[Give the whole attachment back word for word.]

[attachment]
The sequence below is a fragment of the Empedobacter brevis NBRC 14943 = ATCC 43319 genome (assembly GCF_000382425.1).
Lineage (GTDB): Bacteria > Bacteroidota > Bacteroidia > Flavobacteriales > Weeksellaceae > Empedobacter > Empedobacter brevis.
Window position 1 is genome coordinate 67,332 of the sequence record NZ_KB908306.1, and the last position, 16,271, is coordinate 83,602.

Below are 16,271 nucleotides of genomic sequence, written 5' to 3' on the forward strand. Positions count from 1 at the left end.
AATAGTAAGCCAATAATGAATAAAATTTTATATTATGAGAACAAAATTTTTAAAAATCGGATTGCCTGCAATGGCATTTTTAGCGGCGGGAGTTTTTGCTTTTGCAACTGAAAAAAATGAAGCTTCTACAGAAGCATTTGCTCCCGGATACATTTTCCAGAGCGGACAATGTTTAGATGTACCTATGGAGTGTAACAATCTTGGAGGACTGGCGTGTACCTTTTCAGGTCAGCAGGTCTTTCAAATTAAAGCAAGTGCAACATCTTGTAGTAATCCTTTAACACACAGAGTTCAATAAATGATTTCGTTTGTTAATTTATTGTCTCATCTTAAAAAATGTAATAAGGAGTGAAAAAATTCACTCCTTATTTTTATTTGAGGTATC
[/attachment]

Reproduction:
The sequence below is a fragment of the Empedobacter brevis NBRC 14943 = ATCC 43319 genome (assembly GCF_000382425.1).
Lineage (GTDB): Bacteria > Bacteroidota > Bacteroidia > Flavobacteriales > Weeksellaceae > Empedobacter > Empedobacter brevis.
Window position 1 is genome coordinate 67,332 of the sequence record NZ_KB908306.1, and the last position, 16,271, is coordinate 83,602.

Below are 16,271 nucleotides of genomic sequence, written 5' to 3' on the forward strand. Positions count from 1 at the left end.
AATAGTAAGCCAATAATGAATAAAATTTTATATTATGAGAACAAAATTTTTAAAAATCGGATTGCCTGCAATGGCATTTTTAGCGGCGGGAGTTTTTGCTTTTGCAACTGAAAAAAATGAAGCTTCTACAGAAGCATTTGCTCCCGGATACATTTTCCAGAGCGGACAATGTTTAGATGTACCTATGGAGTGTAACAATCTTGGAGGACTGGCGTGTACCTTTTCAGGTCAGCAGGTCTTTCAAATTAAAGCAAGTGCAACATCTTGTAGTAATCCTTTAACACACAGAGTTCAATAAATGATTTCGTTTGTTAATTTATTGTCTCATCTTAAAAAATGTAATAAGGAGTGAAAAAATTCACTCCTTATTTTTATTTGAGGTATC